The leprosy in 2 Kings 5 was not the same as modern leprosy. A second difference is that the symptoms of Hansen's disease progressed very slowly over a period of several years; the descriptions that we have in Leviticus 13 are of something that takes place rather quickly. Hansen's is curable only through drug therapy, but a person who has the leprosy spoken of in Leviticus can recover from it without any necessary drug treatment. A fourth difference is that Hansen's is a disease that causes the destruction of flesh, but that is not characteristic of what the Bible refers to as leprosy.

There is a solution to Naaman's problem. This comes from a young Jewish girl who has been brought back as a slave, taken captive in a military campaign. Once again we see that Israel is the source of blessing to the world. God is mediating blessing through Israel. 2 Kings 5:3 NASB "She said to her mistress, 'I wish that my master were with the prophet who is in Samaria! Then he would cure him of his leprosy.'" Somehow she knows of Elisha and that Elisha could heal him. [4] "Naaman went in and told his master, saying, 'Thus and thus spoke the girl who is from the land of Israel.' [5] Then the king of Aram said, 'Go now, and I will send a letter to the king of Israel.' He departed and took with him ten talents of silver and six thousand {shekels} of gold and ten changes of clothes." This is quite an amount. He is taking a caravan with him because just the gold would equate to about 150 pounds of gold and the silver would be about 750 pounds in weight. He is going to impress people with how much he can pay in order to be healed (Approximately $2-million, plus the finest clothing available). He is operating on a works system. At the heart of any payment process in religion is always arrogance—man's thinking that he can do something to impress God.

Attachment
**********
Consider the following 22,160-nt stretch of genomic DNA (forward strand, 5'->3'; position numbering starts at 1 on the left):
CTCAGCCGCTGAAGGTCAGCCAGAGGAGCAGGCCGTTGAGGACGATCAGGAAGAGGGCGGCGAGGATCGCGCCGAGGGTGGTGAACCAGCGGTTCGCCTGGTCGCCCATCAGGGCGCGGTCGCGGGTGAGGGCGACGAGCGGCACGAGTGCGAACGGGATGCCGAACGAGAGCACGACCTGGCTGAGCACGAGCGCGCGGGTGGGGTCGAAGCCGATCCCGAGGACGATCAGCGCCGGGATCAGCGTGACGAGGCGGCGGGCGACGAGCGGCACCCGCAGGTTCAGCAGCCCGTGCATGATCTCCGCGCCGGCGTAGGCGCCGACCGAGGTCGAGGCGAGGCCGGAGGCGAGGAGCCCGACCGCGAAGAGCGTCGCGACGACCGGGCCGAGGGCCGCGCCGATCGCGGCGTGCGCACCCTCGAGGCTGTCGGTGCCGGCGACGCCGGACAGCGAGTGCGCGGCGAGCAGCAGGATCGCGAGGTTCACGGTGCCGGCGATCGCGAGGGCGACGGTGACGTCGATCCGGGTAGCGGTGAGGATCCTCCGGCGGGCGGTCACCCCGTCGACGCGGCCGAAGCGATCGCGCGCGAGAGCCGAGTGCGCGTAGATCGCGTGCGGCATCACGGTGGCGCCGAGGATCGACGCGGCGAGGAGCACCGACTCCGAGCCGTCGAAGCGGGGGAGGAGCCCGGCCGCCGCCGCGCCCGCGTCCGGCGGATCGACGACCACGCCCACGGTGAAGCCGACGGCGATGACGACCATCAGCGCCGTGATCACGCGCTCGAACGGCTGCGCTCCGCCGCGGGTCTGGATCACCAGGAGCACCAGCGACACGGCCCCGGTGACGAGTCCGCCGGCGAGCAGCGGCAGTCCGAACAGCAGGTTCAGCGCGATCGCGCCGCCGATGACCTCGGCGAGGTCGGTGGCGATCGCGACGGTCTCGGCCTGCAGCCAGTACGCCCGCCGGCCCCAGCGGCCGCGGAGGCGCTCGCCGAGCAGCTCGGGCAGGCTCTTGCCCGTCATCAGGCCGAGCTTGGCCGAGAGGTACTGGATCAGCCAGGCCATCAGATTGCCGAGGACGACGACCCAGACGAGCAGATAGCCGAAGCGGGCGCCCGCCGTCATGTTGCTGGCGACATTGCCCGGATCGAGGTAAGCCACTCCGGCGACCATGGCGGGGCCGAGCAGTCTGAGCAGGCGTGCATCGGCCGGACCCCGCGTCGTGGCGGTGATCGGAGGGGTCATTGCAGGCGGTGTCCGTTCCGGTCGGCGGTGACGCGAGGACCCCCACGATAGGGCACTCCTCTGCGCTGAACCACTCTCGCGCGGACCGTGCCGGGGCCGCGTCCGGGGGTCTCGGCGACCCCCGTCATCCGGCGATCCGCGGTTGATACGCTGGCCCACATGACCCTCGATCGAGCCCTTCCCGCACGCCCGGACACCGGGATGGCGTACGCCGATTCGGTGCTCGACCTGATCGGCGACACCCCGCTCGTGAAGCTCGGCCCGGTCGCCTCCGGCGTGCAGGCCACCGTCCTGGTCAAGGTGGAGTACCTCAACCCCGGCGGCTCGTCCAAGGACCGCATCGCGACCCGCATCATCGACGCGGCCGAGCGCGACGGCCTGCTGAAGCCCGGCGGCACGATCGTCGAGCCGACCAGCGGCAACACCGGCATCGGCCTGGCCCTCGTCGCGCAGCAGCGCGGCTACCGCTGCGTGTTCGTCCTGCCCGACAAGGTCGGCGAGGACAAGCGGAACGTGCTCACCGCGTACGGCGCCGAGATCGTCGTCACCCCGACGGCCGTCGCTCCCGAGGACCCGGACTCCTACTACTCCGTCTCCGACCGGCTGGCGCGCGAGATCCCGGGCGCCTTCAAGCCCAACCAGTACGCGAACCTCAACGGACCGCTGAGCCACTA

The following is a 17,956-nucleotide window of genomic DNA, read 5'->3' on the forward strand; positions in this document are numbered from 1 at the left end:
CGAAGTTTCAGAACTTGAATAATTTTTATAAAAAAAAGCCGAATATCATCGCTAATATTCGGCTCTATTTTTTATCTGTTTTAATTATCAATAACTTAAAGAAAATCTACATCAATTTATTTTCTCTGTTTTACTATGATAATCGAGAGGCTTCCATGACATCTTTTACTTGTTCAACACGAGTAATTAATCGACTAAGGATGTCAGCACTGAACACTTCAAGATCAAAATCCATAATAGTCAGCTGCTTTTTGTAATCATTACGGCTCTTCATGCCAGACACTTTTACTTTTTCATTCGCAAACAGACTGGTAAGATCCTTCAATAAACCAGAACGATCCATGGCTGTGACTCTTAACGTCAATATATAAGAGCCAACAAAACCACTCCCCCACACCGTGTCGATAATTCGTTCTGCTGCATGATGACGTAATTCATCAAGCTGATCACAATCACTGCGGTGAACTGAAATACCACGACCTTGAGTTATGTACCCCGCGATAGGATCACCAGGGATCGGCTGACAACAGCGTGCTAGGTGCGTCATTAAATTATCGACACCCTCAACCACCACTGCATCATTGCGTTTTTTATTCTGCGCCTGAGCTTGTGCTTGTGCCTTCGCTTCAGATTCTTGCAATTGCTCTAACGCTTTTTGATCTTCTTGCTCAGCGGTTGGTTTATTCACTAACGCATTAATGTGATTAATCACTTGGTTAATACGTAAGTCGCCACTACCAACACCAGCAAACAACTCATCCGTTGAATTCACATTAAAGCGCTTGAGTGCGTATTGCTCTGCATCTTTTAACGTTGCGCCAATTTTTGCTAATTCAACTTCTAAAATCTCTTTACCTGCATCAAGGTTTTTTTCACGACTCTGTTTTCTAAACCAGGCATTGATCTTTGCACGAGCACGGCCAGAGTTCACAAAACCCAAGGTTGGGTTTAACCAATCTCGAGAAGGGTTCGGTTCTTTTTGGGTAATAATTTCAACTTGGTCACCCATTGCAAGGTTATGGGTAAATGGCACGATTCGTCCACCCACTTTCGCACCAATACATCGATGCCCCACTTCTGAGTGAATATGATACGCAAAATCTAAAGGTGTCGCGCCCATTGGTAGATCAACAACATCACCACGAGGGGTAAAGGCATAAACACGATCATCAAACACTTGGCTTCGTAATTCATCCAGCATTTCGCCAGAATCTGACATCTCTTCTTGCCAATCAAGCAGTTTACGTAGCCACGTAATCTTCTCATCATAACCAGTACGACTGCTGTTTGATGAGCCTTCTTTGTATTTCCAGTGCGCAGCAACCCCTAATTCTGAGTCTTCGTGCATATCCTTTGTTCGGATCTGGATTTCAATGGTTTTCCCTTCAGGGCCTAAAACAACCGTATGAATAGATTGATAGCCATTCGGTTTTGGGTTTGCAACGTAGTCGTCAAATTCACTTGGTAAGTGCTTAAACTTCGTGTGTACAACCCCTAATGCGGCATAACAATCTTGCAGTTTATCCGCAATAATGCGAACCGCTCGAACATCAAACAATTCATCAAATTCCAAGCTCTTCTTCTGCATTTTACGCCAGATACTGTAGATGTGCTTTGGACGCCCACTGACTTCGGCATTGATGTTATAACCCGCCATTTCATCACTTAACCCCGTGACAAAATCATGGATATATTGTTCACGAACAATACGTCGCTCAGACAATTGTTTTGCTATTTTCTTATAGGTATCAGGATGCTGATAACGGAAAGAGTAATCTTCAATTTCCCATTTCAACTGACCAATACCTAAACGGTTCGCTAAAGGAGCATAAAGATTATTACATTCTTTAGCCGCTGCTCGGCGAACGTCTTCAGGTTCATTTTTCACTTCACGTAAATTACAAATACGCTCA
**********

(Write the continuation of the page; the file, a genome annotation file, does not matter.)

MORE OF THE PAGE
2 Kings 5:6 NASB "He brought the letter to the king of Israel, saying, 'And now as this letter comes to you, behold, I have sent Naaman my servant to you, that you may cure him of his leprosy.' [7] When the king of Israel read the letter, he tore his clothes and said, 'Am I God, to kill and to make alive, that this man is sending {word} to me to cure a man of his leprosy? But consider now, and see how he is seeking a quarrel against me.'" Notice that he is learning something from what Elisha has been teaching through these various miracles. Then Elisha hears of this. [8] "It happened when Elisha the man of God heard that the king of Israel had torn his clothes, that he sent {word} to the king, saying, 'Why have you torn your clothes? Now let him come to me, and he shall know that there is a prophet in Israel [and thus a true God].'"